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Avatar: Frontiers of Pandora Review



OUR SCORE: 9/10


Developed by Massive Entertainment and published by Ubisoft, Avatar: Frontiers of Pandora offers players an immersive experience in the vast and unexplored west of Pandora, a location previously unexplored in the film. As a Na'vi warrior, you take on the task of saving the beautiful world of Pandora from the threat of the RDA.



There's a lot to like about Avatar: Frontiers of Pandora, but the absolute highlight is without a doubt the lush and breathtaking world the game offers. For fans of the Avatar franchise, it will be a treat, with an abundance of familiar flora and fauna bringing the world to life. The game's visual presentation is nothing short of stunning; from colors to lighting, everything contributes to the atmosphere. Avatar: Frontiers of Pandora is the type of game where players can lose themselves completely and that is what happened to me on a regular basis. From following scent trails to collecting resources and discovering new creatures, the developers have absolutely succeeded in creating a beautiful world. But there's more.



The world not only acts as a backdrop but also tells a story about the history of the Na'vi. Pandora is created as a vibrant, organic environment that is not only beautiful to look at, but also an integral part of the gameplay. Exploring the world is an adventure in itself, with an abundance of plants and animals to discover. Using the Na'vi sense, players can discover all kinds of things and learn more about the lore in Pandora.



The world is especially beautiful in the evening and night. West Pandora then turns into a neon color palette and comes to life even more. The visually impressive world is supported by a near-perfect audio design. Play this game with a surround headset and you will hear everything happening around you. Animals sniffing around, plants cracking or hiding when you pass by, waterfalls. The details in the game are endless.



One of the game's biggest flaws lies in its presentation of the enemy, the RDA. In sharp contrast to the film franchise, where the RDA is portrayed as a destructive entity and many viewers must have felt somewhat misanthropic after the film, the game does not really succeed in hitting the same emotional layers. In fact, as players we hardly get to know the RDA and that is a real loss. The lack of this essential background, an 'us versus them', makes it difficult for players, at least for me personally, to get drawn into the storyline.


Players will rarely see anything from the RDA. The RDA does not really have a face, no clear storyline and therefore little meaning. The RDA is mainly those few robotic machines that can be seen in the distance in RDA facilities that you will take out with your bow and arrow, more about which later in this review.



A second point of criticism focuses on the lack of depth in the main character, your Na'vi. Important aspects of the background, such as the circumstances that led you to captivity and their impact, remain underexposed. No emotional flashbacks of Na'vi crying, no collective memories and anger at oppression. To name just a few facets that make the films so moving.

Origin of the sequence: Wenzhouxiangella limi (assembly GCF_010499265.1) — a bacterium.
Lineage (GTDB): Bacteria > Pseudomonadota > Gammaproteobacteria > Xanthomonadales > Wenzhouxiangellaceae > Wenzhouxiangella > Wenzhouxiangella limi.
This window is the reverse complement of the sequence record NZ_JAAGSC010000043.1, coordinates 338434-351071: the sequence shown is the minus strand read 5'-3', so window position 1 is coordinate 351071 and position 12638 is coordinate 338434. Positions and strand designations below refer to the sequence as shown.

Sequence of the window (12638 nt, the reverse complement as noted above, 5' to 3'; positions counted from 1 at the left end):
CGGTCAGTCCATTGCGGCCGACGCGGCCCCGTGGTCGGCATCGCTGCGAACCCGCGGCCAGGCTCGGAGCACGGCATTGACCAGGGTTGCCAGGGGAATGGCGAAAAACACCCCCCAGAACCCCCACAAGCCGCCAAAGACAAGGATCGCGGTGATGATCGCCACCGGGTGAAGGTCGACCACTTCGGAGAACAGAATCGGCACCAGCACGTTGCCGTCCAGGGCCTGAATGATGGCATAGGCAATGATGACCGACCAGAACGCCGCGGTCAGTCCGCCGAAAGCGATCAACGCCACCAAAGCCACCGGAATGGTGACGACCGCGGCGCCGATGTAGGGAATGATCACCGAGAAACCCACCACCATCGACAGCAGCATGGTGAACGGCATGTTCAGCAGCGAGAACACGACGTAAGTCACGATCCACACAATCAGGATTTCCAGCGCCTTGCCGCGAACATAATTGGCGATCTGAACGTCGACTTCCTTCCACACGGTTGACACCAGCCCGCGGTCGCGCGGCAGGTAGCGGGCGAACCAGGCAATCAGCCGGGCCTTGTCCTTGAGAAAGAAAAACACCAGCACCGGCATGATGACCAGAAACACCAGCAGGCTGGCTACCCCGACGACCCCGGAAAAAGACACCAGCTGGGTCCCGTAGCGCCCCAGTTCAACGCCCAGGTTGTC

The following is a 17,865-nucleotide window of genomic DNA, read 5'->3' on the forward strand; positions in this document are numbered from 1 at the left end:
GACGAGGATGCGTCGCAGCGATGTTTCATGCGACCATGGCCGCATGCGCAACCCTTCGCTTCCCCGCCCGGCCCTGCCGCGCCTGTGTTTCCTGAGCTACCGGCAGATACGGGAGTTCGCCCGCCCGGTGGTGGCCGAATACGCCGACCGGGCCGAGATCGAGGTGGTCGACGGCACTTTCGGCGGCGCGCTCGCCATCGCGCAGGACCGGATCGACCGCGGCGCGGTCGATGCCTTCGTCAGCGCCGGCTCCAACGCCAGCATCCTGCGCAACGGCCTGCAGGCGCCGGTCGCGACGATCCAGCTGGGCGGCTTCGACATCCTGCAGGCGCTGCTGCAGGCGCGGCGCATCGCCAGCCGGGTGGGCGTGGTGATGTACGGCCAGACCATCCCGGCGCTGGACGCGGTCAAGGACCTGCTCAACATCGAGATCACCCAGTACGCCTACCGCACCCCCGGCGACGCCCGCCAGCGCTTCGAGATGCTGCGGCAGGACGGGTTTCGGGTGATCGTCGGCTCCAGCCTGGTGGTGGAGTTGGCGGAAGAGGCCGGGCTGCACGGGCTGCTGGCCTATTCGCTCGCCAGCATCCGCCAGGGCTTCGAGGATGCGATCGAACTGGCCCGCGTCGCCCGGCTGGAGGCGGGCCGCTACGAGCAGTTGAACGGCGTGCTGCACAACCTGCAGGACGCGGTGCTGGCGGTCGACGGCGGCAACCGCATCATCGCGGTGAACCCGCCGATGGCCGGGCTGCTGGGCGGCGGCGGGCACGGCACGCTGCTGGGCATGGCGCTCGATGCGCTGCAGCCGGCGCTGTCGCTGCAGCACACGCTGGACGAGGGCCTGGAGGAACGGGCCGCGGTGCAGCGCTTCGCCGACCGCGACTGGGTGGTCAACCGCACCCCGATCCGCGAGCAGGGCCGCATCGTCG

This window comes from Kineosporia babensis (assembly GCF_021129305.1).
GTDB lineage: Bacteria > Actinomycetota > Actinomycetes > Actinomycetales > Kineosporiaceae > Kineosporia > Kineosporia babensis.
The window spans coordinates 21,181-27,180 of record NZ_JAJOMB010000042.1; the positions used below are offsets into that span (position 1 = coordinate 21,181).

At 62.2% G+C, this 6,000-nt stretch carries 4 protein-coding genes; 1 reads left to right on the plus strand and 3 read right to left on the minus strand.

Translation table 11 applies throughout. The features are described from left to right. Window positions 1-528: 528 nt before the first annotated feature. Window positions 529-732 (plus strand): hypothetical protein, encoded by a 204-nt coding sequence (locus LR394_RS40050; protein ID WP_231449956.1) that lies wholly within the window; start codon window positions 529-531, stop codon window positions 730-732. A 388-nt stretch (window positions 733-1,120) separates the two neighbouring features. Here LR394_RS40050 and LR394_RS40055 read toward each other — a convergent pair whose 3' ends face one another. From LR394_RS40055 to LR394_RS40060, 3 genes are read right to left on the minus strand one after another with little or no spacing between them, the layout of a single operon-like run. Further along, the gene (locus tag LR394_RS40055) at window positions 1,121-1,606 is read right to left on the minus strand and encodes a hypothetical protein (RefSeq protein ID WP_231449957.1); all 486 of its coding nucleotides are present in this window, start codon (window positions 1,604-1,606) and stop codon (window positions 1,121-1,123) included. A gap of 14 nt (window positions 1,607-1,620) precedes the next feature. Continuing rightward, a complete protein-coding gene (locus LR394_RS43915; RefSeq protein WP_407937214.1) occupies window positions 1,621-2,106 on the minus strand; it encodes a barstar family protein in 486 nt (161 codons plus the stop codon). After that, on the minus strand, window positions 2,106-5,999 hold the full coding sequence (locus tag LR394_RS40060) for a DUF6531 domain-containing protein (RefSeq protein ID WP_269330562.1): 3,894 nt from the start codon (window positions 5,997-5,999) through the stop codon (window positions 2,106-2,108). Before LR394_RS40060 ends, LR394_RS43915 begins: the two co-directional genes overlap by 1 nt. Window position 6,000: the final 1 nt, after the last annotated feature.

The gameplay of Avatar: Frontiers of Pandora offers first-person shooter action in addition to exploration and resource collection. As a player, you have unlocked a range of weapons as the game progresses that you can also improve. Think of explosives, different types of guns and of course the iconic bow and arrow. The shooter experience feels solid. In terms of gameplay loop, Avatar can best be compared to the Far Cry games and Far Cry Primal in particular. Looks quite tasty and certainly not bad.



Avatar: Frontiers of Pandora can be played with two players. The game uses drop-in and drop-out co-op and that works very well. Not only do both players make progress, but as a non-host you also take all the collected items with you. Quests that you manage to complete together do not have to be repeated in your own game, because the story progression is neatly checked off. As far as I'm concerned, that's as it should be.



Another positive aspect of co-op is that as a player you can virtually go your own way. I managed to spend a number of evenings with fellow editor Rob. Do some missions together and then explore independently. Finding each other again is a different story, because navigating through the world is not that easy, partly due to all the 'verticality' in the world. But certainly also because of the exasperating world map. Ubisoft is known for its tight navigation through large complex open worlds, but does not really succeed in this in Avatar: Frontiers of Pandora. But hey, it does take you to beautiful places.


While Avatar: Frontiers of Pandora excels in technical aspects and the exploration of Pandora's enchanting open world, the story and gameplay lag behind. Nevertheless, the game is still a joy to behold, especially when it comes to visuals, and it's easy to recommend one to lose oneself in the beautiful version of Pandora brought to life by Ubisoft.

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